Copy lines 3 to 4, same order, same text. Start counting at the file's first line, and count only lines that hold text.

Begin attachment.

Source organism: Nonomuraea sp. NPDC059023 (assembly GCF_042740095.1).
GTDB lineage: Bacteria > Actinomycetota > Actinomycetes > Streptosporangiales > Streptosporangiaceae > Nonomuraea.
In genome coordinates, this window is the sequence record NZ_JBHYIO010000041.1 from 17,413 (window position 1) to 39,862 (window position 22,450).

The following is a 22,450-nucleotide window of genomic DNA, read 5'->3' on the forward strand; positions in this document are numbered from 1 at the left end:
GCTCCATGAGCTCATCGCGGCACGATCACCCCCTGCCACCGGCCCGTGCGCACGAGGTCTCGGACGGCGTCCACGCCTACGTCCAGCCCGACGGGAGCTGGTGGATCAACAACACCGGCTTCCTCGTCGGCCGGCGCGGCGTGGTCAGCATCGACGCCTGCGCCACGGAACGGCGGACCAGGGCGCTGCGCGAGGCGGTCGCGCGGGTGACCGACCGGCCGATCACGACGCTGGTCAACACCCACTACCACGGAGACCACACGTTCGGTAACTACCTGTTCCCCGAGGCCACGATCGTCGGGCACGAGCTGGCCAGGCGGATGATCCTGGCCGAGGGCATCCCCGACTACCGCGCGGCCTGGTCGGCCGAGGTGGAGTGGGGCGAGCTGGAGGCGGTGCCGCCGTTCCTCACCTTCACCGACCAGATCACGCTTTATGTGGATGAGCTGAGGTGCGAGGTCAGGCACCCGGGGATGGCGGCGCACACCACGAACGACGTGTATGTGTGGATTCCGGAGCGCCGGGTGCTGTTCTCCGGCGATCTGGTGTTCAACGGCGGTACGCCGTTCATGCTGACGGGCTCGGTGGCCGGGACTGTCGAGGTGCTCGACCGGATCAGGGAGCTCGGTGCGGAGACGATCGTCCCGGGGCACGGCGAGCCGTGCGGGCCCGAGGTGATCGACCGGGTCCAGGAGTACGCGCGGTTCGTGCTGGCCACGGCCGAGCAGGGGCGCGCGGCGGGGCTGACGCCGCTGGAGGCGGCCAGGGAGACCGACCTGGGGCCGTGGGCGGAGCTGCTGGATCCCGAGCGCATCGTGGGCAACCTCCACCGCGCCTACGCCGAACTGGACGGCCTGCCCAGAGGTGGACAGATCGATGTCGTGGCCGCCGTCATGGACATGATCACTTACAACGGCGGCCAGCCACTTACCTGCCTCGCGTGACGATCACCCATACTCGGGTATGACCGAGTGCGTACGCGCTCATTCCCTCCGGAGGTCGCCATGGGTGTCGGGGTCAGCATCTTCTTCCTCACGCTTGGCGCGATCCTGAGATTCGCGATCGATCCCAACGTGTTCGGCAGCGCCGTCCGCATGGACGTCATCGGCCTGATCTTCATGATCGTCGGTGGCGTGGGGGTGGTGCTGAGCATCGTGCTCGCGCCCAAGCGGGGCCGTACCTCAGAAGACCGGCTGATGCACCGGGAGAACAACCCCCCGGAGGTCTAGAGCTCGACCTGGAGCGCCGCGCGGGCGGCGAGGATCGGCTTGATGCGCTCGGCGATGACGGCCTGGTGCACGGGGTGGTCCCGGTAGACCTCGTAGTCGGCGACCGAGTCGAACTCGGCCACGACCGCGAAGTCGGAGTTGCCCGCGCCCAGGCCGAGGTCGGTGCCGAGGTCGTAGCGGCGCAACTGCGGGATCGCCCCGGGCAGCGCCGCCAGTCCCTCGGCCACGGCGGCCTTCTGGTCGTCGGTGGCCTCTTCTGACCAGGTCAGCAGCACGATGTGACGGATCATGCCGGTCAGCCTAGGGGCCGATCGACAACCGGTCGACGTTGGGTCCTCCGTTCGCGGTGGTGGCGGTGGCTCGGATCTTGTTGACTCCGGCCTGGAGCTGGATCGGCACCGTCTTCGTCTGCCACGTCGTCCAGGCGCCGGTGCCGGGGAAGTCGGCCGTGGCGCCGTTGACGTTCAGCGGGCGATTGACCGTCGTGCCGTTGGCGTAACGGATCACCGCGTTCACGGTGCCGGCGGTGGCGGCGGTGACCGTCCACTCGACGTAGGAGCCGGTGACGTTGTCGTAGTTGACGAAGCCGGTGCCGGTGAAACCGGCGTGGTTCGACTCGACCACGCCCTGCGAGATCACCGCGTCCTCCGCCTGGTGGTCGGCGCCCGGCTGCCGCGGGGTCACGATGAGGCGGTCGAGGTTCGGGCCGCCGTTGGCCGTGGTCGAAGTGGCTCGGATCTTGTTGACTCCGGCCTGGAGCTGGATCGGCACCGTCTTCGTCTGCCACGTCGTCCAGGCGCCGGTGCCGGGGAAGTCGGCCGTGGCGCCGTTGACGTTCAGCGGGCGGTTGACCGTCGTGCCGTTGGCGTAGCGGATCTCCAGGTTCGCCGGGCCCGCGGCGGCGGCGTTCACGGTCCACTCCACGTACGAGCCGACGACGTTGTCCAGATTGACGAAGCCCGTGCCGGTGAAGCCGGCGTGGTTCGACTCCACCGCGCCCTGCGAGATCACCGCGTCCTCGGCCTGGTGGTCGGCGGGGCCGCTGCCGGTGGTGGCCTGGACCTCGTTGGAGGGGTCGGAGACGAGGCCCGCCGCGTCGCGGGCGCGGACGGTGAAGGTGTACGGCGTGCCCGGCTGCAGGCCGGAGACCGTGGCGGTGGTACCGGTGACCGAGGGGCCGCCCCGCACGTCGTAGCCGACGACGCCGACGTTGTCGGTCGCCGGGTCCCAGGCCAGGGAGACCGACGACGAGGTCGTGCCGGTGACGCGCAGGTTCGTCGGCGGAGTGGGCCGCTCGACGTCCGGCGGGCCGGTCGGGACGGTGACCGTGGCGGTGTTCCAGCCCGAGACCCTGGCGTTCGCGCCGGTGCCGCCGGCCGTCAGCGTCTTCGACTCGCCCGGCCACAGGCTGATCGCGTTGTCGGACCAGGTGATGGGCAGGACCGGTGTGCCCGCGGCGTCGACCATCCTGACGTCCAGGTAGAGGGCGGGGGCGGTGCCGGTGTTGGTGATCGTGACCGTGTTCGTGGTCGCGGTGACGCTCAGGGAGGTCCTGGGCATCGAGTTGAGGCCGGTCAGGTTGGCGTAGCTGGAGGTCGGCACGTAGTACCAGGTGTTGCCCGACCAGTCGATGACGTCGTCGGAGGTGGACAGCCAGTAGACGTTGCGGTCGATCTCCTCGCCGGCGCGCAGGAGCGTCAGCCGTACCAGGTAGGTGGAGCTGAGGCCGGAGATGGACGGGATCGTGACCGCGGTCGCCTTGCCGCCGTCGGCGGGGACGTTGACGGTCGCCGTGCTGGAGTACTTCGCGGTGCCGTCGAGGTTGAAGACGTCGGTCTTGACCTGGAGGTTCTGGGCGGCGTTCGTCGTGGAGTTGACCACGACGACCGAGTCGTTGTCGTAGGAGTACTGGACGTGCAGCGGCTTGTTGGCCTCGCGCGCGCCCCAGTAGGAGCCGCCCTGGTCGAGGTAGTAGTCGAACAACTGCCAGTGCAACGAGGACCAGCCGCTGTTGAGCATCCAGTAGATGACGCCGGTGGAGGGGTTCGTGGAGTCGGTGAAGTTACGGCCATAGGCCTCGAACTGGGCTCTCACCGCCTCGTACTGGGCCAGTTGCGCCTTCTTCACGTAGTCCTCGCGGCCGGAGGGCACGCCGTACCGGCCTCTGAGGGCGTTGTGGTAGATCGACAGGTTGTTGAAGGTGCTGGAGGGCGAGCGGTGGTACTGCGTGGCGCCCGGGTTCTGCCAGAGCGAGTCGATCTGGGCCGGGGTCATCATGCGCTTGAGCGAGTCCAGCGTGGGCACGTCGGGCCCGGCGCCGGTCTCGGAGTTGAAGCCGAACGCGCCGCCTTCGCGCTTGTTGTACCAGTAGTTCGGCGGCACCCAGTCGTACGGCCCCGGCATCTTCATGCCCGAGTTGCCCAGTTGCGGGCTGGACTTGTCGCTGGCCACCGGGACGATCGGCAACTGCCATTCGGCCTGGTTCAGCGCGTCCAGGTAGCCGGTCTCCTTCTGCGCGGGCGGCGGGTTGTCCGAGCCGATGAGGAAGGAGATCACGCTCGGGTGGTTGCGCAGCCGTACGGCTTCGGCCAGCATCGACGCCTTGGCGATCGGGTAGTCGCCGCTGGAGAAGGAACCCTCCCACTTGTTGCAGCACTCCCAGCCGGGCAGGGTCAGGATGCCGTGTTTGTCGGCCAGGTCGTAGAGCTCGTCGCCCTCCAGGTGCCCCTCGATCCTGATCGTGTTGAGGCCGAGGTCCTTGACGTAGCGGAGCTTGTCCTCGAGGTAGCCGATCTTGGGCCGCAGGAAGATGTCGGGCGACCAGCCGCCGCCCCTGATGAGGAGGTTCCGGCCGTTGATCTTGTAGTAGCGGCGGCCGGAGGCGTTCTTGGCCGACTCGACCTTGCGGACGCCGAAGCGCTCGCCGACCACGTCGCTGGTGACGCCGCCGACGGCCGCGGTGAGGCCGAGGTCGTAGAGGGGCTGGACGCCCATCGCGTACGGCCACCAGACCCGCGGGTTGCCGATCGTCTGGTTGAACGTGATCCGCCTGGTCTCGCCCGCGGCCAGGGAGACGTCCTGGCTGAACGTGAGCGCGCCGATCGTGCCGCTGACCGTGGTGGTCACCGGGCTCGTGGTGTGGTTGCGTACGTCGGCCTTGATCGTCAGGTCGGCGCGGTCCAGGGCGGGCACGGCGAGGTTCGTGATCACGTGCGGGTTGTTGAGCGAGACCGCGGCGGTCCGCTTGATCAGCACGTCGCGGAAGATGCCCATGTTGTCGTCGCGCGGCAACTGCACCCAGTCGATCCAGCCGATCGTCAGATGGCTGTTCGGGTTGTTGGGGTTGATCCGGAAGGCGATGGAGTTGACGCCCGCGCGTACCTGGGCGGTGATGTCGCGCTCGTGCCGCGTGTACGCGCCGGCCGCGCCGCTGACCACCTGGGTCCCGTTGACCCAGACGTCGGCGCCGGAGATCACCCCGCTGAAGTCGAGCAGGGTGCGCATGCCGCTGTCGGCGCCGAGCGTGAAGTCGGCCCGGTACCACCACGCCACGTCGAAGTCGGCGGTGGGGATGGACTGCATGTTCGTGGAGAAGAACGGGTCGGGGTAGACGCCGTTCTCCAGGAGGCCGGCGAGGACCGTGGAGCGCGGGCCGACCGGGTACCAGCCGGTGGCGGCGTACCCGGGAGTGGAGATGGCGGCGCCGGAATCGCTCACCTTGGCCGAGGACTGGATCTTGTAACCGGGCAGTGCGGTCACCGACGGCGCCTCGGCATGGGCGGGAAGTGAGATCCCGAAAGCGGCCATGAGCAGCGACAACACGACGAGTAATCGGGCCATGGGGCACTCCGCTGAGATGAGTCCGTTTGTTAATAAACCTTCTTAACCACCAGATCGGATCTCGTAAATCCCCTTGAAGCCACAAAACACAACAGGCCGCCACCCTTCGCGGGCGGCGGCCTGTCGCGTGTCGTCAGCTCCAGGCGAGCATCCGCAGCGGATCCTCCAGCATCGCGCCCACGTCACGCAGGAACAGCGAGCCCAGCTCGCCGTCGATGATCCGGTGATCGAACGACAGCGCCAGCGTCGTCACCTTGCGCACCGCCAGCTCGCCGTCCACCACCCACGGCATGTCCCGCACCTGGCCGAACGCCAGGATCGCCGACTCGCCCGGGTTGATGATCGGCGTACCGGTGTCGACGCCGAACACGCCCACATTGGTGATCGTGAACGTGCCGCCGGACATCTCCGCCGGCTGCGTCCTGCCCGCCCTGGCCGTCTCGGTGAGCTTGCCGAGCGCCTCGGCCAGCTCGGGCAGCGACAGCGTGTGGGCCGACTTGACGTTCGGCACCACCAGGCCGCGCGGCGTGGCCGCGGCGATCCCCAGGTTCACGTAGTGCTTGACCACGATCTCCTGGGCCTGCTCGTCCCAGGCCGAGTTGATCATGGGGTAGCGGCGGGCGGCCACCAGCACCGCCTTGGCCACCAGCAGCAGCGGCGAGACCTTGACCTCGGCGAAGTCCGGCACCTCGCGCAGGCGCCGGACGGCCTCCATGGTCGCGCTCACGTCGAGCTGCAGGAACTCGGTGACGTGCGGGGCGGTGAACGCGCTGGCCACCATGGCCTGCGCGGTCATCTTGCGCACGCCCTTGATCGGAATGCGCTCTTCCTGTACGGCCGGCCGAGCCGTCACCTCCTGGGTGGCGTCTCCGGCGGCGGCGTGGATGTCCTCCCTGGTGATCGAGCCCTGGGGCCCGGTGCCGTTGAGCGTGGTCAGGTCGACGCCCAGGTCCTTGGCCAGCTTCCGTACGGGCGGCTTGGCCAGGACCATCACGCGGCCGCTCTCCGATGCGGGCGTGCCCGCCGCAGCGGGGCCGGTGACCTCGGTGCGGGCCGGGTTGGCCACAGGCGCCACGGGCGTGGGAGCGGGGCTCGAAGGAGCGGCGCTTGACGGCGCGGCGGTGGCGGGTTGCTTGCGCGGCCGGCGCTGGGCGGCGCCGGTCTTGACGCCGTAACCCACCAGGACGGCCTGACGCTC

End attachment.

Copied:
In genome coordinates, this window is the sequence record NZ_JBHYIO010000041.1 from 17,413 (window position 1) to 39,862 (window position 22,450).

The following is a 22,450-nucleotide window of genomic DNA, read 5'->3' on the forward strand; positions in this document are numbered from 1 at the left end: